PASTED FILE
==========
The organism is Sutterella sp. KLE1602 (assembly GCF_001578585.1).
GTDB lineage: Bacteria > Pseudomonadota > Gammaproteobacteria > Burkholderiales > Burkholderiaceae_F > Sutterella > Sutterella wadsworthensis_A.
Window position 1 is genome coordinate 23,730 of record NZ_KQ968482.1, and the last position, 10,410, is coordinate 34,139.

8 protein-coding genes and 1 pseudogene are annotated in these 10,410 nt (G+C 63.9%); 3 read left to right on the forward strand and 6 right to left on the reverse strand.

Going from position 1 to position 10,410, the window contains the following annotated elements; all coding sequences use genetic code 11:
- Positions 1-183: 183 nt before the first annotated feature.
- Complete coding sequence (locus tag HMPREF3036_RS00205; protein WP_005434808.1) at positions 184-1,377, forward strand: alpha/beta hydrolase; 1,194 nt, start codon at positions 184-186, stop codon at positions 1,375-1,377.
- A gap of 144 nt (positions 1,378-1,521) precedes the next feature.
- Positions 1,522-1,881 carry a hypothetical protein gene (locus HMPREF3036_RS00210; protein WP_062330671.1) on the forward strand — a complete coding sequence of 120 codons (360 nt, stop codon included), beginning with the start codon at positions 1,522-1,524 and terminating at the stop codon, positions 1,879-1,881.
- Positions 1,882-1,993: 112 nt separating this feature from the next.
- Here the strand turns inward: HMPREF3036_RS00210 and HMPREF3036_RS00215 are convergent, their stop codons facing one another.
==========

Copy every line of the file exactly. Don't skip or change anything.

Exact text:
The organism is Sutterella sp. KLE1602 (assembly GCF_001578585.1).
GTDB lineage: Bacteria > Pseudomonadota > Gammaproteobacteria > Burkholderiales > Burkholderiaceae_F > Sutterella > Sutterella wadsworthensis_A.
Window position 1 is genome coordinate 23,730 of record NZ_KQ968482.1, and the last position, 10,410, is coordinate 34,139.

8 protein-coding genes and 1 pseudogene are annotated in these 10,410 nt (G+C 63.9%); 3 read left to right on the forward strand and 6 right to left on the reverse strand.

Going from position 1 to position 10,410, the window contains the following annotated elements; all coding sequences use genetic code 11:
- Positions 1-183: 183 nt before the first annotated feature.
- Complete coding sequence (locus tag HMPREF3036_RS00205; protein WP_005434808.1) at positions 184-1,377, forward strand: alpha/beta hydrolase; 1,194 nt, start codon at positions 184-186, stop codon at positions 1,375-1,377.
- A gap of 144 nt (positions 1,378-1,521) precedes the next feature.
- Positions 1,522-1,881 carry a hypothetical protein gene (locus HMPREF3036_RS00210; protein WP_062330671.1) on the forward strand — a complete coding sequence of 120 codons (360 nt, stop codon included), beginning with the start codon at positions 1,522-1,524 and terminating at the stop codon, positions 1,879-1,881.
- Positions 1,882-1,993: 112 nt separating this feature from the next.
- Here the strand turns inward: HMPREF3036_RS00210 and HMPREF3036_RS00215 are convergent, their stop codons facing one another.